Maternal reactions to infant death in Northeast Brazil have been at the epicenter of anthropological debate since the 1980s. This ethnographic study of 45 death narratives by bereaved mothers collected from 1979–1989 in Pacatuba, Ceará, Brazil, refutes existing claims of mothers’ “selective neglect” and “indifference” towards sick babies and emotionally empty grief response. I argue that through dead-baby dreams—and their imaginary transfiguration—grieving mothers alleviate infant death trauma. Feelings of hopelessness, helplessness, definitive loss, and personal guilt—the social seeds of depression—are reframed to deny death’s finality and exonerate mothers from crippling self-blame. By transfiguring lingering mental images of the tiny cold corpse, mothers remold the irreversibility and definitiveness of death, gaining a sense of control over its unpredictable “jolt.” In the politically oppressive Northeast Brazil—where social justice remains “an illusion”—mothers dream to preserve their own mental sanity and to recover from death’s cruel aftermath. Any interpretation of mourning behavior must be contextualized within the local moral world and its “assumed structure of reality” to avoid demoralizing grieving Brazilian mothers and compounding their suffering. “You see, the only thing a poor woman truly owns that no one can borrow, cheat, steal or rob from her … is her imagination!” (Dona Chiquinha grieving death of her 10 children, Pacatuba, Ceará, Brazil).
Indigenous “First Nations” communities have consistently associated their disproportionate rates of psychiatric distress with historical experiences of European colonization. This emphasis on the socio-psychological legacy of colonization within tribal communities has occasioned increasingly widespread consideration of what has been termed historical trauma within First Nations contexts. In contrast to personal experiences of a traumatic nature, the concept of historical trauma calls attention to the complex, collective, cumulative, and intergenerational psychosocial impacts that resulted from the depredations of past colonial subjugation. One oft-cited exemplar of this subjugation—particularly in Canada—is the Indian residential school. Such schools were overtly designed to “kill the Indian and save the man.” This was institutionally achieved by sequestering First Nations children from family and community while forbidding participation in Native cultural practices in order to assimilate them into the lower strata of mainstream society. The case of a residential school “survivor” from an indigenous community treatment program on a Manitoba First Nations reserve is presented to illustrate the significance of participation in traditional cultural practices for therapeutic recovery from historical trauma. An indigenous rationale for the postulated efficacy of “culture as treatment” is explored with attention to plausible therapeutic mechanisms that might account for such recovery. To the degree that a return to indigenous tradition might benefit distressed First Nations clients, redressing the socio-psychological ravages of colonization in this manner seems a promising approach worthy of further research investigation.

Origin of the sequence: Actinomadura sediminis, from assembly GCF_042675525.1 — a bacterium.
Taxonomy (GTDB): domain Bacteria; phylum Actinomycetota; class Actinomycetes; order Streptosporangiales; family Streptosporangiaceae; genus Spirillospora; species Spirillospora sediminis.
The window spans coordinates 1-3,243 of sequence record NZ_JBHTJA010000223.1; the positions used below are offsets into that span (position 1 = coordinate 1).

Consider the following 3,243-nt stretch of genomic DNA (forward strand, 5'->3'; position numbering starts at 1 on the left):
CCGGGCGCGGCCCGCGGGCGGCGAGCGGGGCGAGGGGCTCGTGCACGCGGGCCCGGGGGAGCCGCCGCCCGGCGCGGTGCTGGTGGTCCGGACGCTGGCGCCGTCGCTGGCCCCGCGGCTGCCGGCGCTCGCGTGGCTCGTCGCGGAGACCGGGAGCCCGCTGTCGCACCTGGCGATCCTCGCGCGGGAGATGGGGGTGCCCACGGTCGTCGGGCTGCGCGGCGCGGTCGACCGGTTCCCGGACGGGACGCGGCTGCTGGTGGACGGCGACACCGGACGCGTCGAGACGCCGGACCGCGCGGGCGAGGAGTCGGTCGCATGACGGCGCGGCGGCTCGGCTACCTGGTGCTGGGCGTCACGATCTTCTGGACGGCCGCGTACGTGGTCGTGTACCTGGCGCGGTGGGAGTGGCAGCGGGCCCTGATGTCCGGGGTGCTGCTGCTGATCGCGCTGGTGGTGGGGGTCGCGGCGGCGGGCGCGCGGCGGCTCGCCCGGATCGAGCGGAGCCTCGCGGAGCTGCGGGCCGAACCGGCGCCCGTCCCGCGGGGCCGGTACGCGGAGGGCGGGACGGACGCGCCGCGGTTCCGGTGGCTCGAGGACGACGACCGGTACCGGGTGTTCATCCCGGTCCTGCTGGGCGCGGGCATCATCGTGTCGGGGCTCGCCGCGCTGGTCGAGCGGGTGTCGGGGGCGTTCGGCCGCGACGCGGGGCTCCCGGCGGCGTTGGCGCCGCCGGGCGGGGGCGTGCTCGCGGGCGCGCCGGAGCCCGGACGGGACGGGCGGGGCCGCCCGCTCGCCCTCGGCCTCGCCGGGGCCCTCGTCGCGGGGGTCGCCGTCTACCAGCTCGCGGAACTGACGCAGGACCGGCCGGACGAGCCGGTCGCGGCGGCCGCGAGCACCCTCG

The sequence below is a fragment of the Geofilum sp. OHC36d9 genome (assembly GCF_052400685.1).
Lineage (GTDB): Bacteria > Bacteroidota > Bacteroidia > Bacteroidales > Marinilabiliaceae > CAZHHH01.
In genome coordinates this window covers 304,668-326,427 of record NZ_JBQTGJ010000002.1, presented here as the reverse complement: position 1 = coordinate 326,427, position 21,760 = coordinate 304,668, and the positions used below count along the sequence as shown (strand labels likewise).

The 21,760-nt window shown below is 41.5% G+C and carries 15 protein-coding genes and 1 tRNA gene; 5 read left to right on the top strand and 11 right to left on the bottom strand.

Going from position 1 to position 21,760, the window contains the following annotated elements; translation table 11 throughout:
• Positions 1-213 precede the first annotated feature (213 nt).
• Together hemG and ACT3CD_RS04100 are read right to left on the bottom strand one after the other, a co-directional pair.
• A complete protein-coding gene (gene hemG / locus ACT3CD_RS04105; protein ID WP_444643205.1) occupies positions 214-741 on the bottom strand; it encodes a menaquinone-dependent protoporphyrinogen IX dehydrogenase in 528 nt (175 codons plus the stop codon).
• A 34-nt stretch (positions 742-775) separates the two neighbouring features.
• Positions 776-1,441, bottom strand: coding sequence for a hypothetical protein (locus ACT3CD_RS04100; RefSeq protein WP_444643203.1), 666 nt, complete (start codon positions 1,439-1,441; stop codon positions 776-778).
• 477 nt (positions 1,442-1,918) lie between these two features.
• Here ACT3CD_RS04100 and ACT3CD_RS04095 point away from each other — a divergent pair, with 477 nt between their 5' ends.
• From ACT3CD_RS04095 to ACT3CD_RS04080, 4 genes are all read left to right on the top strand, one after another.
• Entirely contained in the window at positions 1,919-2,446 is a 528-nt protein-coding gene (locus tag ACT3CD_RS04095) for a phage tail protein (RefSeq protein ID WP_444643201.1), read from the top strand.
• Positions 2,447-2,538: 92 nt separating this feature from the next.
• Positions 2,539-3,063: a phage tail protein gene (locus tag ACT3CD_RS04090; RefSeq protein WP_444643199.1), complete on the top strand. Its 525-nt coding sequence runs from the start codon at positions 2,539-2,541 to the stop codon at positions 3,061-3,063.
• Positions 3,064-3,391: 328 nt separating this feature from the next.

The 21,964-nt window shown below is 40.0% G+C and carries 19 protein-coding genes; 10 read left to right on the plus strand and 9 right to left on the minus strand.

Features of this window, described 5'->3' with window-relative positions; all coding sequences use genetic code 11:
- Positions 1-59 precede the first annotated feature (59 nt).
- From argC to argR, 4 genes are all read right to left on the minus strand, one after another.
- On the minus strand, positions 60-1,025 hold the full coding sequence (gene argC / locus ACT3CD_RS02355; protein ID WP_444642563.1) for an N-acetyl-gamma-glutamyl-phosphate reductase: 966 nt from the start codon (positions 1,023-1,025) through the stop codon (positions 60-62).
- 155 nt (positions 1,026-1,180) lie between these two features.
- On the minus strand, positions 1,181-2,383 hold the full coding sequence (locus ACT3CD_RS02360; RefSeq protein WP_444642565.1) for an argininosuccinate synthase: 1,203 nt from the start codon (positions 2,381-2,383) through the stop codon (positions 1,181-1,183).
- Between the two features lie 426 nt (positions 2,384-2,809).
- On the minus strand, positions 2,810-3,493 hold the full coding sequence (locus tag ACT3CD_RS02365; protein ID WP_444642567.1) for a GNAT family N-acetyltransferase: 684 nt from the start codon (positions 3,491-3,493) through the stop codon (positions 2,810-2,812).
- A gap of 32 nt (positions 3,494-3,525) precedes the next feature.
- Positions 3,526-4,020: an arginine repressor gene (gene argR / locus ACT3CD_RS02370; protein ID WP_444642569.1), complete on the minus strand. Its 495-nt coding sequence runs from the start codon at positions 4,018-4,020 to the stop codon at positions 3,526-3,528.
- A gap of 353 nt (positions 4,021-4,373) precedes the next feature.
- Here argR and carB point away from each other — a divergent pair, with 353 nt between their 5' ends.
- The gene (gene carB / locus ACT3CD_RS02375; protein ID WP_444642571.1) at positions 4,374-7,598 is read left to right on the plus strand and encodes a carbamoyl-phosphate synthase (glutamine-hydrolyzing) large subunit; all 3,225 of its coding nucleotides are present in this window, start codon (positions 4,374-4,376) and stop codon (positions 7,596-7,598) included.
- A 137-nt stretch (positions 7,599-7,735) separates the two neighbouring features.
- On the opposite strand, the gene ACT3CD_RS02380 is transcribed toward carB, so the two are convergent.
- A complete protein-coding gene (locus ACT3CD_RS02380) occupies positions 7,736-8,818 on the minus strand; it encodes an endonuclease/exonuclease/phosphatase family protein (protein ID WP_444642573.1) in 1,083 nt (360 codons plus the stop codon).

Many social scientists attribute the health-giving properties of religious practice to social support. This paper argues that another mechanism may be a positive relationship with the supernatural, a proposal that builds upon anthropological accounts of symbolic healing. Such a mechanism depends upon the learned cultivation of the imagination and the capacity to make what is imagined more real and more good. This paper offers a theory of the way that prayer enables this process and provides some evidence, drawn from experimental and ethnographic work, for the claim that a relationship with a loving God, cultivated through the imagination in prayer, may contribute to good health and may contribute to healing in trauma and psychosis.
This article examines how middle-class psychotherapy clients in Southern California use work as a coping strategy in the aftermath of distressing life events. It begins by arguing why all such distress in the aftermath of unbidden and unanticipated events are “local” distresses, embedded in particular social and interpersonal contexts, and then discusses the various ways in which people may use cultural resources, including ordinary, mundane, everyday routines and practices, such as work, to express and cope with emotional distress. Three case studies are used to illustrate how work can be used to avoid emotional distress, to conceal it, and also to acknowledge and heal it.
There are also two commentaries in the issue: “Perspectives on trauma and healing from anthropology and social and affective neuroscience” by Mary-Jo DelVecchio Good and “Back from the edge of existence: A critical anthropology of trauma” by Rebecca Lester.
- Historical Trauma: a special issue of Transcultural Psychiatry
- Culture and mental health in Haiti
- "Trauma and Idioms of Distress": a special issue of Culture, Medicine and Psychiatry
- Cultural Formulation: A Special Issue of Transcultural Psychiatry
- Special Issue: Culture, Medicine and Psychiatry, "Ethnographies of Suicide"